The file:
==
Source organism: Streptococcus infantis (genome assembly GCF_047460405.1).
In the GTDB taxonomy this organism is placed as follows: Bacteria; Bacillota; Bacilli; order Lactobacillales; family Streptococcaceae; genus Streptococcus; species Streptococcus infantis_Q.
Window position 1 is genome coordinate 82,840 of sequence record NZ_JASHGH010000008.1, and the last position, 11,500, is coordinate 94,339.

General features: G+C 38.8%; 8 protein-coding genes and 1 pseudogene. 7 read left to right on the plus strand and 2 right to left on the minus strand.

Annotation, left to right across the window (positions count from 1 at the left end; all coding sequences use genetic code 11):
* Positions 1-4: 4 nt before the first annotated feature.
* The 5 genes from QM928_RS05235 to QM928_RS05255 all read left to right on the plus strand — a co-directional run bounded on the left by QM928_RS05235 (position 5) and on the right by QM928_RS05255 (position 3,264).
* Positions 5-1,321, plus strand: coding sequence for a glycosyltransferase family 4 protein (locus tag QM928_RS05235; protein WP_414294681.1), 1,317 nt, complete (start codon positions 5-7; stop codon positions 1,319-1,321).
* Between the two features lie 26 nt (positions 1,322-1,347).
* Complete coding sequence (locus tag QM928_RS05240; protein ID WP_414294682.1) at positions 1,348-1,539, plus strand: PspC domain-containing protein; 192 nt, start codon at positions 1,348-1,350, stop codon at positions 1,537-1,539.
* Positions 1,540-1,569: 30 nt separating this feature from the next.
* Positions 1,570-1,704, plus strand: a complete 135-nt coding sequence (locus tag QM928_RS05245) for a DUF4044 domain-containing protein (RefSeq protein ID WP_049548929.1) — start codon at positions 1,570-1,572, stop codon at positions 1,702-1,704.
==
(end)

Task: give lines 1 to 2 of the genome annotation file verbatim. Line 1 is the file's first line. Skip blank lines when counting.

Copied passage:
Source organism: Streptococcus infantis (genome assembly GCF_047460405.1).
In the GTDB taxonomy this organism is placed as follows: Bacteria; Bacillota; Bacilli; order Lactobacillales; family Streptococcaceae; genus Streptococcus; species Streptococcus infantis_Q.